Back to Journals » ClinicoEconomics and Outcomes Research » Volume 9

Home hemodialysis: a comprehensive review of patient-centered and economic considerations

Authors Walker RC, Howard K, Morton RL

Received 28 November 2016

Accepted for publication 24 December 2016

Published 16 February 2017 Volume 2017:9 Pages 149—161

DOI https://doi.org/10.2147/CEOR.S69340

Checked for plagiarism Yes

Review by Single anonymous peer review

Peer reviewer comments 2

Editor who approved publication: Professor Giorgio L Colombo



Rachael C Walker,1,2 Kirsten Howard,1 Rachael L Morton3

1School of Public Health, Sydney Medical School, University of Sydney, Sydney, Australia; 2Hawke’s Bay District Health Board, Hastings, New Zealand; 3NHMRC Clinical Trials Centre, Sydney Medical School, University of Sydney, Sydney, Australia

Abstract: Internationally, the number of patients requiring treatment for end-stage kidney disease (ESKD) continues to increase, placing substantial burden on health systems and patients. Home hemodialysis (HD) has fluctuated in its popularity, and the rates of home HD vary considerably between and within countries although there is evidence suggesting a number of clinical, survival, economic, and quality of life (QoL) advantages associated with this treatment. International guidelines encourage shared decision making between patients and clinicians for the type of dialysis, with an emphasis on a treatment that aligned to the patients’ lifestyle. This is a comprehensive literature review of patient-centered and economic impacts of home HD with the studies published between January 2000 and July 2016. Data from the primary studies representing both efficiency and equity of home HD were presented as a narrative synthesis under the following topics: advantages to patients, barriers to patients, economic factors influencing patients, cost-effectiveness of home HD, and inequities in home HD delivery. There were a number of advantages for patients on home HD including improved survival and QoL and flexibility and potential for employment, compared to hospital HD. Similarly, there were several barriers to patients preferring or maintaining home HD, and the strategies to overcome these barriers were frequently reported. Good evidence reported that indigenous, low-income, and other socially disadvantaged individuals had reduced access to home HD compared to other forms of dialysis and that this situation compounds already-poor health outcomes on renal replacement therapy. Government policies that minimize barriers to home HD include reimbursement for dialysis-related out-of-pocket costs and employment-retention interventions for home HD patients and their family members. This review argues that home HD is a cost-effective treatment, and increasing the proportion of patients on this form of dialysis compared to hospital HD will result in a more equitable distribution of good health outcomes for individuals with ESKD.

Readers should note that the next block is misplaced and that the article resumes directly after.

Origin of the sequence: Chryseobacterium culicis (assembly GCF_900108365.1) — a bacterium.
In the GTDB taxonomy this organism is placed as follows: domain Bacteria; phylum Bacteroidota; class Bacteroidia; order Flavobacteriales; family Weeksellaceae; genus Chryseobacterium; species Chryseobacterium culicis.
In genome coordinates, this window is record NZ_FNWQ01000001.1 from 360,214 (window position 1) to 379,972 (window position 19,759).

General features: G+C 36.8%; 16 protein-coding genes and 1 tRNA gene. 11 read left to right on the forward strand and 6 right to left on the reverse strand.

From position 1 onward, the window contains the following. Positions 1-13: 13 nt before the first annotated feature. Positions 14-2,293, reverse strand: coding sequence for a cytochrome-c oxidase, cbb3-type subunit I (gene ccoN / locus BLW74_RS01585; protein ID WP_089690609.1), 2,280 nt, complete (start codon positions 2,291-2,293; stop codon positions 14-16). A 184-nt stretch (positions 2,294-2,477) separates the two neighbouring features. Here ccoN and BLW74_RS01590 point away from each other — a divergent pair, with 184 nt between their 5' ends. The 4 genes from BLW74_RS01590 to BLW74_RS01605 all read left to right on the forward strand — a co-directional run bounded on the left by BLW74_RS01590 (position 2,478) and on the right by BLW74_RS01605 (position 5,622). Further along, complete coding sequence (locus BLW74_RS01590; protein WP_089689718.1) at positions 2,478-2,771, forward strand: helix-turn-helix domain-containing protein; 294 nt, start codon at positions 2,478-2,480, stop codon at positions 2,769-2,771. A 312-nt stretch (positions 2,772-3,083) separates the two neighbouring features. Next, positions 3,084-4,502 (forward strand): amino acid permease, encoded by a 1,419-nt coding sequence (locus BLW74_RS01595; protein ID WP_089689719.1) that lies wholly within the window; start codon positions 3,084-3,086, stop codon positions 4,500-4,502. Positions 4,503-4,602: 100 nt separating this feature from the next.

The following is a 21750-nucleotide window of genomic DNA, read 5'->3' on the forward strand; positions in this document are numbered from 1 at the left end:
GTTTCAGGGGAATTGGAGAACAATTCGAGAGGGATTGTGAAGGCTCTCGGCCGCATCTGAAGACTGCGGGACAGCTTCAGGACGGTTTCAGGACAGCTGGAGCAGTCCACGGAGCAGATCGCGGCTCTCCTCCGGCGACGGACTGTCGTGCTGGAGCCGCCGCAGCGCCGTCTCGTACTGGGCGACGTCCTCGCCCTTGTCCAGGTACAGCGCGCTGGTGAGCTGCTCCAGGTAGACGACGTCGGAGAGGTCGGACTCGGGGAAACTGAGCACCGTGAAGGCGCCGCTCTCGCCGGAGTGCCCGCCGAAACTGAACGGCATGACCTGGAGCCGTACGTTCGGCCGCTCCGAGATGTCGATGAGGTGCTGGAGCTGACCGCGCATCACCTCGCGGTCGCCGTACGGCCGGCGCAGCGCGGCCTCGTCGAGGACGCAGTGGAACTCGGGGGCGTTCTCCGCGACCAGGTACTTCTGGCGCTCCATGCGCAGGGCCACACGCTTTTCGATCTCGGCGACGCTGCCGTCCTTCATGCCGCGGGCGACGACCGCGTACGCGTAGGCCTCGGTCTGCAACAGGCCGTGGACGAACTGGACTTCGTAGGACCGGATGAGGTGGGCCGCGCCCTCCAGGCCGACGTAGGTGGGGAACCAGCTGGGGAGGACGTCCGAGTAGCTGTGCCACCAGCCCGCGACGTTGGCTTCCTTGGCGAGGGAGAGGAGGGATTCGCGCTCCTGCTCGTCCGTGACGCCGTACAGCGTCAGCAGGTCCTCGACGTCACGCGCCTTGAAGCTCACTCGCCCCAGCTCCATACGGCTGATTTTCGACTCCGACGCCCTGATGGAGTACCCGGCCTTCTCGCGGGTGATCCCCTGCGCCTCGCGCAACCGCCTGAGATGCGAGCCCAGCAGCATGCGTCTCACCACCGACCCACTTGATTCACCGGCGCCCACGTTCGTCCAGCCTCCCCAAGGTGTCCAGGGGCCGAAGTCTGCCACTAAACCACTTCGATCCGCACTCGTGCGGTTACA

Keywords: hemodialysis, home haemodialysis, economic considerations, end stage kidney disease, patients, quality of life